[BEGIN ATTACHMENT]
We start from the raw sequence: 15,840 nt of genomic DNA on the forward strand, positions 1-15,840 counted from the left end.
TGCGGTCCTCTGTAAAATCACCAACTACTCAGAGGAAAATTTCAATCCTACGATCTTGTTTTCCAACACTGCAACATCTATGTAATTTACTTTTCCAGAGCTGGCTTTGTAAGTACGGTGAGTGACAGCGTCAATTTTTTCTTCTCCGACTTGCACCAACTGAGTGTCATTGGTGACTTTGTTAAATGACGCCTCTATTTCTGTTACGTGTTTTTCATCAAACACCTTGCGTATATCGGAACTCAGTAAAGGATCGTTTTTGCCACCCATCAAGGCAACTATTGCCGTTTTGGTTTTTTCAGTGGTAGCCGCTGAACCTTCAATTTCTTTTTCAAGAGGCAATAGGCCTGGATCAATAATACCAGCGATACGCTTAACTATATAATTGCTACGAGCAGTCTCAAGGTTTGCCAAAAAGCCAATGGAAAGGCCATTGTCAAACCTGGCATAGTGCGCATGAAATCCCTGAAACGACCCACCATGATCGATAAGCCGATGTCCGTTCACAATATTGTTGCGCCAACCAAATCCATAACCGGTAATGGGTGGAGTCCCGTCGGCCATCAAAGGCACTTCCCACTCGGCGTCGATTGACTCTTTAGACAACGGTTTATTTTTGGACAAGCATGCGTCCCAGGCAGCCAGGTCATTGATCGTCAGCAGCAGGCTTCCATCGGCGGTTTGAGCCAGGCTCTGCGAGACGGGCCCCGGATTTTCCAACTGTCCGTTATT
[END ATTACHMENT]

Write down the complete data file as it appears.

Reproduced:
We start from the raw sequence: 15,840 nt of genomic DNA on the forward strand, positions 1-15,840 counted from the left end.
TGCGGTCCTCTGTAAAATCACCAACTACTCAGAGGAAAATTTCAATCCTACGATCTTGTTTTCCAACACTGCAACATCTATGTAATTTACTTTTCCAGAGCTGGCTTTGTAAGTACGGTGAGTGACAGCGTCAATTTTTTCTTCTCCGACTTGCACCAACTGAGTGTCATTGGTGACTTTGTTAAATGACGCCTCTATTTCTGTTACGTGTTTTTCATCAAACACCTTGCGTATATCGGAACTCAGTAAAGGATCGTTTTTGCCACCCATCAAGGCAACTATTGCCGTTTTGGTTTTTTCAGTGGTAGCCGCTGAACCTTCAATTTCTTTTTCAAGAGGCAATAGGCCTGGATCAATAATACCAGCGATACGCTTAACTATATAATTGCTACGAGCAGTCTCAAGGTTTGCCAAAAAGCCAATGGAAAGGCCATTGTCAAACCTGGCATAGTGCGCATGAAATCCCTGAAACGACCCACCATGATCGATAAGCCGATGTCCGTTCACAATATTGTTGCGCCAACCAAATCCATAACCGGTAATGGGTGGAGTCCCGTCGGCCATCAAAGGCACTTCCCACTCGGCGTCGATTGACTCTTTAGACAACGGTTTATTTTTGGACAAGCATGCGTCCCAGGCAGCCAGGTCATTGATCGTCAGCAGCAGGCTTCCATCGGCGGTTTGAGCCAGGCTCTGCGAGACGGGCCCCGGATTTTCCAACTGTCCGTTATT